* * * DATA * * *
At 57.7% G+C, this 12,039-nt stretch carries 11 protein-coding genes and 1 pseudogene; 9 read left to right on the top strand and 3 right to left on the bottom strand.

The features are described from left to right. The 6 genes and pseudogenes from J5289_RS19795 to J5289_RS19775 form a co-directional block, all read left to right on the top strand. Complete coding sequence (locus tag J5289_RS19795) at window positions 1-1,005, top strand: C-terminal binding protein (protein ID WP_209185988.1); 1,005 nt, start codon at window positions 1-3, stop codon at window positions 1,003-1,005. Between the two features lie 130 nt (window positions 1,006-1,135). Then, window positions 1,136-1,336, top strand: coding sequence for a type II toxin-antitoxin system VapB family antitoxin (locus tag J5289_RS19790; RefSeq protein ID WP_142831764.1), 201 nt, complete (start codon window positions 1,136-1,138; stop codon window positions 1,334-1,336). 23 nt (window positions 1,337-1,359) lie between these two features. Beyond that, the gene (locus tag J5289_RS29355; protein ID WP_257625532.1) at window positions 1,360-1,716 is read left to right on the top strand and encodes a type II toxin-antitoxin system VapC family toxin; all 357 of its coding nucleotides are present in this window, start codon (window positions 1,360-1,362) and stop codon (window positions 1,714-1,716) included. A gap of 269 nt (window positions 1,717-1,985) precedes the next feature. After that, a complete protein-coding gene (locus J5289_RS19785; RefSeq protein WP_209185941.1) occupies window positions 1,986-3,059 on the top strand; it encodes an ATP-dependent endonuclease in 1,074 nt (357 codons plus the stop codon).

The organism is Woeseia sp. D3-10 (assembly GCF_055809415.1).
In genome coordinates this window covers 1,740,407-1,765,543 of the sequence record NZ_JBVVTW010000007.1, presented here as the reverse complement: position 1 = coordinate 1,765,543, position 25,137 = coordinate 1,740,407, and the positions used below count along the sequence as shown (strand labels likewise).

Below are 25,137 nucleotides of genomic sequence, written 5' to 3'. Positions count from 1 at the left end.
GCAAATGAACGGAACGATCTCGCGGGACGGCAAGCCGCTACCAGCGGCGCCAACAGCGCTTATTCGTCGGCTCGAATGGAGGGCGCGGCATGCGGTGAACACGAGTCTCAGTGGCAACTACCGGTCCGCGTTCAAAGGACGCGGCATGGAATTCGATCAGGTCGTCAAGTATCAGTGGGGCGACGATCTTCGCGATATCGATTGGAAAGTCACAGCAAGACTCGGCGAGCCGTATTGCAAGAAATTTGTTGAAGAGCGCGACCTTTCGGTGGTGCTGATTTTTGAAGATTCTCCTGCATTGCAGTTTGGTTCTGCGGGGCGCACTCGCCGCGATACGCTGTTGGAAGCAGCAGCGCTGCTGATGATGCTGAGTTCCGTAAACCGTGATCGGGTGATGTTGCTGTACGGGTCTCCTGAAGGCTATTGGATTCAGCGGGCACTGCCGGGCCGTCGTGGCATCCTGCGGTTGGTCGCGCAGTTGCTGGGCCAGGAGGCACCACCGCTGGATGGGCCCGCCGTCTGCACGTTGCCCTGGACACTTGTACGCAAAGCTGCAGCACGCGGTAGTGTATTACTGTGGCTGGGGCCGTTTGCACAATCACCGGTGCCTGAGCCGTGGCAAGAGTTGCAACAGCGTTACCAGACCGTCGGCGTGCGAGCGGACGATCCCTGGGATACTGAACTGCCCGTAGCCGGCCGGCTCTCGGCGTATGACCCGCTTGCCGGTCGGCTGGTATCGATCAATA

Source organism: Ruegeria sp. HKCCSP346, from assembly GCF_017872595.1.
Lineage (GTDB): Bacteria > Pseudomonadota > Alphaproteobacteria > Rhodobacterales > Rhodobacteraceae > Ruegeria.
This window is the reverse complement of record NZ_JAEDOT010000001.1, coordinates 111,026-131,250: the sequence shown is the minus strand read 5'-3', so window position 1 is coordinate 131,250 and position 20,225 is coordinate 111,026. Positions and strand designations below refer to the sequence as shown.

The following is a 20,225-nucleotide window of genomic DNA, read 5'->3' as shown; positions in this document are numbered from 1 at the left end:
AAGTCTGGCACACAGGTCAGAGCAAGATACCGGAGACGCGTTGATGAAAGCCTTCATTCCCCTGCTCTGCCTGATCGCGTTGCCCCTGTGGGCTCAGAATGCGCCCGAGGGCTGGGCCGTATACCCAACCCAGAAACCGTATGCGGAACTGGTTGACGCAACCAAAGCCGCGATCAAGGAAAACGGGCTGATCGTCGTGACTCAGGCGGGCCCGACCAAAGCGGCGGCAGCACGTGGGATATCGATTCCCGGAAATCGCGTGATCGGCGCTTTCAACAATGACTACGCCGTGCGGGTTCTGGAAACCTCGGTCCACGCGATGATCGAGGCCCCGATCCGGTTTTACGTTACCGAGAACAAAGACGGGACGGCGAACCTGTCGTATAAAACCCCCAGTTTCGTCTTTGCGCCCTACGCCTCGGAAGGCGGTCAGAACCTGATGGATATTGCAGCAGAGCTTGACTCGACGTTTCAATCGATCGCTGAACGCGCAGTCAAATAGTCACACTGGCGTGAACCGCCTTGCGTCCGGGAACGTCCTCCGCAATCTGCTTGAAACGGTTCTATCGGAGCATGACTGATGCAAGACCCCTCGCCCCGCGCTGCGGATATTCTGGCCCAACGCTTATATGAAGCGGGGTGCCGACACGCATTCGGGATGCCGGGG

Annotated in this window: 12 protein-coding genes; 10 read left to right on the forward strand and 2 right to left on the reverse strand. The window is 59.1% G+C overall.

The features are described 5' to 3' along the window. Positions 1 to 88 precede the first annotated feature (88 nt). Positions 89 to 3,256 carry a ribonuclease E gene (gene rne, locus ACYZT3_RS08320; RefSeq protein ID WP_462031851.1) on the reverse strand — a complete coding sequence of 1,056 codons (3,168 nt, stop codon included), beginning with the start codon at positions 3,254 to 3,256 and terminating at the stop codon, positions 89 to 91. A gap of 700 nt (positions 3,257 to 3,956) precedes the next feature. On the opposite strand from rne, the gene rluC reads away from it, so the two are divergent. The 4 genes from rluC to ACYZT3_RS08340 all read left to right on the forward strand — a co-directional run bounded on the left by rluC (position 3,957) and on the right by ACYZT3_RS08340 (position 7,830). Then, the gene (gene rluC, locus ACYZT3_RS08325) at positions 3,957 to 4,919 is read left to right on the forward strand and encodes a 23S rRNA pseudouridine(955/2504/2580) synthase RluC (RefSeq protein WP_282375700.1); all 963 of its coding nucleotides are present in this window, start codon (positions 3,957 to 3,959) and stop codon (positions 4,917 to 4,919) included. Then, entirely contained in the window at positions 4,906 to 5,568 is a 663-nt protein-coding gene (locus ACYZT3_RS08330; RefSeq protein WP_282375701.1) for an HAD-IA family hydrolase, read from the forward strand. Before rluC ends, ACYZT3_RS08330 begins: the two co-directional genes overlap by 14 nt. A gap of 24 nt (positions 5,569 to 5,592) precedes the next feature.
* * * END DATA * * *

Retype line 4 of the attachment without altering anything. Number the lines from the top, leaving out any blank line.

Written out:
In genome coordinates this window covers 1,740,407-1,765,543 of the sequence record NZ_JBVVTW010000007.1, presented here as the reverse complement: position 1 = coordinate 1,765,543, position 25,137 = coordinate 1,740,407, and the positions used below count along the sequence as shown (strand labels likewise).